I followed Kenny to the kitchen, who – hooting all the way. 

“Laura,” said Kenny.  “The old man wanted me to call Laura.  He needed more ice to put on the fish he caught.  He wanted something for yellow flies – to keep ‘em away.  And some orange Sun Kist sodas.  He wants her to bring ‘em down to his campground.  He didn’t wanna just pack up all his camping stuff and run to town.”

“Oh.  Who’s Laura?  His daughter?”

“No, Laura is his wife.”

Oh, well, now.  I need to re-evaluate this whole old-widower-man-at-the-river scenario. 

“So I guess that wasn’t the old man’s wife in the urn – huh?”

“No, she ain’t dead yet,” he replied.

“We’ll never know what the beautiful ornate urn was all about, will we?” I asked.

“Probably not,” he answered.  “But we do know it wasn’t his wife.  We outta ask him about it if we see him again.”

The odd appearance and then disappearance of the beautiful and ornate urn is going to be one of life’s many unsolved mysteries, I thought to myself.  I pondered this matter into the evening and up until falling asleep that night.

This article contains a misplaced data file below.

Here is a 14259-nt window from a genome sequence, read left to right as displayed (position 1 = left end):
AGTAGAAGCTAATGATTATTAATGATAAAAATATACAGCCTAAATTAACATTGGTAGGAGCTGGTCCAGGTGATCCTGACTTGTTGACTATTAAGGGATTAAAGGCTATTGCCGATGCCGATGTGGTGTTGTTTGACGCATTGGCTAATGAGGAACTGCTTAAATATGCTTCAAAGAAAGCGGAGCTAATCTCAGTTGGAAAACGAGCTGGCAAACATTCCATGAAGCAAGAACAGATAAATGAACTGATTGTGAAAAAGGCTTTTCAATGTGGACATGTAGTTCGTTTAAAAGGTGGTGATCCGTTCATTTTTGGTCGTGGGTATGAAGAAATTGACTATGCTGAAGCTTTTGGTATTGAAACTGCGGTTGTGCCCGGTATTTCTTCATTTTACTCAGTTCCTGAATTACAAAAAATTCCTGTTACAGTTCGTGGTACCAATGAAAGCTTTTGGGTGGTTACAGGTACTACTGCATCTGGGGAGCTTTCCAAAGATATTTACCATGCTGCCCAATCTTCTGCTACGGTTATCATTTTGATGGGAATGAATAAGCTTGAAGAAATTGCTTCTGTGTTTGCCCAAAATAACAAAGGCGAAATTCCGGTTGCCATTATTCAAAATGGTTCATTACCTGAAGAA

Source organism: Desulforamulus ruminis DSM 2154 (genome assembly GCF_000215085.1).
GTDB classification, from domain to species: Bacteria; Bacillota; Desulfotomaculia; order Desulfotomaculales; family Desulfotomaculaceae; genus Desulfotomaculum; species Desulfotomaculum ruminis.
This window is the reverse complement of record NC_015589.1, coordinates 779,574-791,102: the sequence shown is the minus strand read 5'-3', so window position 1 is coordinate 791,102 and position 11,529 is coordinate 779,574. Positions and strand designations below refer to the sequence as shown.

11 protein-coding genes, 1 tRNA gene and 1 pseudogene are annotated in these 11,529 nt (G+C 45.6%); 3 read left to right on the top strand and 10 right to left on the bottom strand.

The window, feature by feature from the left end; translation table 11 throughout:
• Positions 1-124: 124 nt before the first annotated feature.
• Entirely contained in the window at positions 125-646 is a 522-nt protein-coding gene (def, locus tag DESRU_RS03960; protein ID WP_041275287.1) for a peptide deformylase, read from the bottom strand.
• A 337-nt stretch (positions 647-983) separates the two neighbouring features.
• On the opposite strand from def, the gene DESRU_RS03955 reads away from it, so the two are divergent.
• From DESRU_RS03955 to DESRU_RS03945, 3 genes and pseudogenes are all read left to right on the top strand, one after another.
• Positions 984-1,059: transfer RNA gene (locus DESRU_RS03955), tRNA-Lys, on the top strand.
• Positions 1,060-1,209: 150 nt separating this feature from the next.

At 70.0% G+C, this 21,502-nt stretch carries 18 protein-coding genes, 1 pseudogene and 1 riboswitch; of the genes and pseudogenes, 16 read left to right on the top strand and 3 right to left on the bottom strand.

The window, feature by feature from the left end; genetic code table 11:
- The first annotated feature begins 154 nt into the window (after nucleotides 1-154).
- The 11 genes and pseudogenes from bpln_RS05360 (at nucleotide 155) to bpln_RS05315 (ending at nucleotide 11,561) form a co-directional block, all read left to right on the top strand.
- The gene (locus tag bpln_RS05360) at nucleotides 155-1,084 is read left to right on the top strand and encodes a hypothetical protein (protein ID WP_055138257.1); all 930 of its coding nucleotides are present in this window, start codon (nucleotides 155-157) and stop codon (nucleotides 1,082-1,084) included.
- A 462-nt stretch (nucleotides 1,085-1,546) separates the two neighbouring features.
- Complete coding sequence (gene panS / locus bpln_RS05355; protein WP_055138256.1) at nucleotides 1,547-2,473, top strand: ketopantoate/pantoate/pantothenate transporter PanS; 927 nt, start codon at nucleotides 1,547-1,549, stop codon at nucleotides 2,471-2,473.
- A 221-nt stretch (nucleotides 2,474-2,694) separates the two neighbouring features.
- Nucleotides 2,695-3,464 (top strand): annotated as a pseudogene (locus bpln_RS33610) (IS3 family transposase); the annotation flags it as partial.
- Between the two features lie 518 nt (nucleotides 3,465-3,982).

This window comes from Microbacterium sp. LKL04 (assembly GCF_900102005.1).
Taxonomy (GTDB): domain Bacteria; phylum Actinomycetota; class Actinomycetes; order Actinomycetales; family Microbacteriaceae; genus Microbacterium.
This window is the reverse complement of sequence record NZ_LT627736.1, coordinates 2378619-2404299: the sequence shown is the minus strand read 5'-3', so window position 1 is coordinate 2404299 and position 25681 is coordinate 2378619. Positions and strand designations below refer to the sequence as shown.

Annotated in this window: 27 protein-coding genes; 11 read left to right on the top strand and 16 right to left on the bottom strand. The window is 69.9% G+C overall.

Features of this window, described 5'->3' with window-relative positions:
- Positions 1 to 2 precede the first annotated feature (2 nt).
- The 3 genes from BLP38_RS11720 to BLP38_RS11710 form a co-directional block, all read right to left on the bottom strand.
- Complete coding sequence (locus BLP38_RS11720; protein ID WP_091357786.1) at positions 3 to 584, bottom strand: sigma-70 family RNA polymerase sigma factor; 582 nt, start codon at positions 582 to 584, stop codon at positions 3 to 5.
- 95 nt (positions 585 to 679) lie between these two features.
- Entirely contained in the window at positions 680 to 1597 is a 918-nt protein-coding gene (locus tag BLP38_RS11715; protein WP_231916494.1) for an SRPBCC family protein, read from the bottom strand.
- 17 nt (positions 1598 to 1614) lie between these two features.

It rained the next day and everyone decided to take a break from fishing.  It was a perfect day for being inside.  I spent most of the day in the kitchen catching up on my canning.  And of course I made some sugar cookies for my little sweetie-pie Bryce, who was busy with his own project.  He gathered up all his super-hero action figures and brought them into the kitchen. 

“You got any string, Grandma?” he asked.

“I think I can round something up for you.”  I retrieved a hand full of strings from a hook on the wall.  Being the frugal person that he is, Kenny always saves the strings from the large dog food bags he buys for his hunting dogs.  He always said that you’ll never know when you might need a piece of string for something.  I was delighted to finally find that need. 

“Here you go, sweetie-pie, try these,” I said. 

“I don’t think they’re long enough,” Bryce said.

“Then tie ‘em together,” I suggested.

“Oh, yeah.  Okay.” 

I immersed myself with cooking.  Then Bryce stopped me abruptly in my tracks when I turned to open the refrigerator door.